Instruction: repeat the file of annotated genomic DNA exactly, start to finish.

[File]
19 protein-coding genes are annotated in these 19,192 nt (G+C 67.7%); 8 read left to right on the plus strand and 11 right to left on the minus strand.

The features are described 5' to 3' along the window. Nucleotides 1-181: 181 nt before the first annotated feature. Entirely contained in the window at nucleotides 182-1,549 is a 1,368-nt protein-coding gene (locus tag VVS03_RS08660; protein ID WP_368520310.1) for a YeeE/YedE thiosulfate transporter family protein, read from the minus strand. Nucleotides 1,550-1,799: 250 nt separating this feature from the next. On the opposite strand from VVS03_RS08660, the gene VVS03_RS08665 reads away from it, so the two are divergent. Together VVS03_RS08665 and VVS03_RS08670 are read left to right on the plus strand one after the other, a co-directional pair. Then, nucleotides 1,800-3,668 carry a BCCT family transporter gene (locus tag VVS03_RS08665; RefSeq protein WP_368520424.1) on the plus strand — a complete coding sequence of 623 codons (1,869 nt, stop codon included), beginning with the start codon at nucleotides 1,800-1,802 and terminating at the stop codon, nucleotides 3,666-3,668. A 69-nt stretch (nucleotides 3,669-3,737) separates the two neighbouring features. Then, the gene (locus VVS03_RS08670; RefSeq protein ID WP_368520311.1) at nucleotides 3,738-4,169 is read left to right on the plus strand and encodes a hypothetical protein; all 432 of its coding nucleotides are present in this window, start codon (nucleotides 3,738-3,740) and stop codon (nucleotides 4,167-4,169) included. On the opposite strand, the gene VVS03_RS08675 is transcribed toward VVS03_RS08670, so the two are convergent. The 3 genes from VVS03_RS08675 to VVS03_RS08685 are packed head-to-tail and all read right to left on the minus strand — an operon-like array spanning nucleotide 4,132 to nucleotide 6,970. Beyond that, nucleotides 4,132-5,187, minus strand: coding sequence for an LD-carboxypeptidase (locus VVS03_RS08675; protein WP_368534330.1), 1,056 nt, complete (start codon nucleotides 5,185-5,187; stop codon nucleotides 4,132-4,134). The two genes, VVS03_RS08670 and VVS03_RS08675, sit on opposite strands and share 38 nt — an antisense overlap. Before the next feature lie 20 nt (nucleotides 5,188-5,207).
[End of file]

19 protein-coding genes are annotated in these 19,192 nt (G+C 67.7%); 8 read left to right on the plus strand and 11 right to left on the minus strand.

The features are described 5' to 3' along the window. Nucleotides 1-181: 181 nt before the first annotated feature. Entirely contained in the window at nucleotides 182-1,549 is a 1,368-nt protein-coding gene (locus tag VVS03_RS08660; protein ID WP_368520310.1) for a YeeE/YedE thiosulfate transporter family protein, read from the minus strand. Nucleotides 1,550-1,799: 250 nt separating this feature from the next. On the opposite strand from VVS03_RS08660, the gene VVS03_RS08665 reads away from it, so the two are divergent. Together VVS03_RS08665 and VVS03_RS08670 are read left to right on the plus strand one after the other, a co-directional pair. Then, nucleotides 1,800-3,668 carry a BCCT family transporter gene (locus tag VVS03_RS08665; RefSeq protein WP_368520424.1) on the plus strand — a complete coding sequence of 623 codons (1,869 nt, stop codon included), beginning with the start codon at nucleotides 1,800-1,802 and terminating at the stop codon, nucleotides 3,666-3,668. A 69-nt stretch (nucleotides 3,669-3,737) separates the two neighbouring features. Then, the gene (locus VVS03_RS08670; RefSeq protein ID WP_368520311.1) at nucleotides 3,738-4,169 is read left to right on the plus strand and encodes a hypothetical protein; all 432 of its coding nucleotides are present in this window, start codon (nucleotides 3,738-3,740) and stop codon (nucleotides 4,167-4,169) included. On the opposite strand, the gene VVS03_RS08675 is transcribed toward VVS03_RS08670, so the two are convergent. The 3 genes from VVS03_RS08675 to VVS03_RS08685 are packed head-to-tail and all read right to left on the minus strand — an operon-like array spanning nucleotide 4,132 to nucleotide 6,970. Beyond that, nucleotides 4,132-5,187, minus strand: coding sequence for an LD-carboxypeptidase (locus VVS03_RS08675; protein WP_368534330.1), 1,056 nt, complete (start codon nucleotides 5,185-5,187; stop codon nucleotides 4,132-4,134). The two genes, VVS03_RS08670 and VVS03_RS08675, sit on opposite strands and share 38 nt — an antisense overlap. Before the next feature lie 20 nt (nucleotides 5,188-5,207).